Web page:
Who would be the target audience for my music magazine? From the start of the creation of Boogaloo, I had an image in my mind of someone reading it at a coffee shop on their lunch break from work. From this thought I have based my target audience. Therefore my target audience is both males and females aged roughly between 20-35 years old from an urban background. This is because the genres of music Boogaloo includes are mainly listened to by this group. I decided to make this magazine unisex to maximise its success by not restricting the appeal of one gender. The design of the magazine gives of an urban feel and also many articles are about city venues and bars/restaurants found only in the cities so it would be ineffective to try and appeal to country lifestyles where these places are hard to get to. To appeal to this age group I had to make sure that Boogaloo had an artistic and sophisticated feel. I achieved this by keeping a simplistic colour scheme with only three colours throughout the magazine, which also introduced constancy (helping to the appearance more professional). Other ways I achieved this is by using serif fonts, using simplistic layouts and making the images used similar to current music magazines of the same target audience.
In terms of content appealing to the target audience I didn’t include any advertisements or competitions because I feel that these methods of increasing money and recognition compromise the classy feel that I aspired for. For my main article, I made sure that my target audience would be interested in the interview by keeping the questions and therefore the answers informative with a little humour and would never have included gossipy questions which will have related Boogaloo to such magazines as Hello or OK magazine which are on the other end of the spectrum in terms of interest from the target audience.
How did you attract/address you audience? I attracted my target audience through the use of subtle and simplistic layouts and careful use of colour to draw the reader’s eye to certain points of interest in the front cover, contents page and double page spread. I used the same sans serif font for my masthead and contents/double page spread titles and kept them the same colour to be consistent, giving the professional feel. I only used dark font colours against white background for easy reading and also changed from sans serif to sans font for the double page spread for the same reason. I made sure that my main image was eye catching by taking a high quality image with Maisie looking directly at the lense and thus, the reader, and also by removing the colour of the shirt so the reader can logically focus on her face. Finally I utilised the inspiration in the form of a layout from an article from RHYTHM magazine. This layout has a good eye-line for easy reading and keeps up the simplistic feel that Boogaloo promotes.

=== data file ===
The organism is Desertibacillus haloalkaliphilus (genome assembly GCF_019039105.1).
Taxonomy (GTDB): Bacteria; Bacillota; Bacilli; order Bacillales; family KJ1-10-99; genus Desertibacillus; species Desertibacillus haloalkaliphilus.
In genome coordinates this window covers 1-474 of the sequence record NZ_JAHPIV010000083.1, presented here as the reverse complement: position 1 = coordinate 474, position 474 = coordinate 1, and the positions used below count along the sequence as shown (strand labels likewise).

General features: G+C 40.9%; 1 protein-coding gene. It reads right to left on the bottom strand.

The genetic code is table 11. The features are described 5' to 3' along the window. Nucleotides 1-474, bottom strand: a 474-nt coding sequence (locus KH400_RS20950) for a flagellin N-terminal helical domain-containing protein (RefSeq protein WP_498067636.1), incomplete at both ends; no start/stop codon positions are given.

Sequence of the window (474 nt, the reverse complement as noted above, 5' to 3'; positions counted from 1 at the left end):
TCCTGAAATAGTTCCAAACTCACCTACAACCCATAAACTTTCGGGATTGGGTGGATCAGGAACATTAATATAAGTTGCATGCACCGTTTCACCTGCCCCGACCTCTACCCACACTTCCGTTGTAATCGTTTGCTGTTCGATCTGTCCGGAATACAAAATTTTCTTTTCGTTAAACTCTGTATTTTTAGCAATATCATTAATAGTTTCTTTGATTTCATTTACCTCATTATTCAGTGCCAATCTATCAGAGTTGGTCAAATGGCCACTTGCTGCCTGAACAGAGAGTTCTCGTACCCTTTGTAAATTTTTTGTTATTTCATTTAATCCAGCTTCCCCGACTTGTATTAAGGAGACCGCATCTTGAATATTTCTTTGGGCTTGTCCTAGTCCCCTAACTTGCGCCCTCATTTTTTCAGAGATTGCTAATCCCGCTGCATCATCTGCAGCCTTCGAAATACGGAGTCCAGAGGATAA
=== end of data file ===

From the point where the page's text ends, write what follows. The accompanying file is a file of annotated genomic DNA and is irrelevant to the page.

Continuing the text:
What have you learnt about technologies from the process of construction this magazine? At the start of the project, I had little to no skill using programs such as Photoshop to create and manipulate images. Creating the magazine has helped me to develop my skills and being able to confidently use many techniques and tools such as the history brush. Also, after doing the research and looking at other magazines, I am now able to see various techniques and be able to produce a similar effect for myself. I am now able to use keyboard short-cuts with ease when using Photoshop to make the process drastically quicker and simpler.
Using a blog to upload work for everyone to see has been a major factor in using technology to make creating Boogaloo easier. I now feel happy with uploading presentations through slideshare and using embed codes to publish the presentations straight to the blog. Also, I have used social networking (Facebook) to get people to participate in my two surveys. I am already familiar with the use of social networks to communicate with friends but being able to use these sites to get feedback on my work has opened my eyes to the potential use of these sites for work purposes.
Looking back on your preliminary task, what do you feel you have learnt in the progression from it to the full magazine? Looking at the college magazine now, I can instantly see areas where I would have changed if asked to do the same task now. For example the front cover looks quite dull, despite the use of bright colours. In Boogaloo I used a lot of drop shadows under titles, cover lines and the masthead. So I would’ve done this on the college magazine to add a 3rd dimension and increase the professional feel. The image I used for the college magazine was of a bad quality which instantly brought down the quality feel of the magazine as a whole. In general, after looking over the college magazine. It is obvious that the target audience is an essential factor for decision making and inspiration. Although I have vastly improved since the preliminary task, I still could have improved Boogaloo because I feel that the front cover is a little too busy for the simplistic style I’ve tried to create.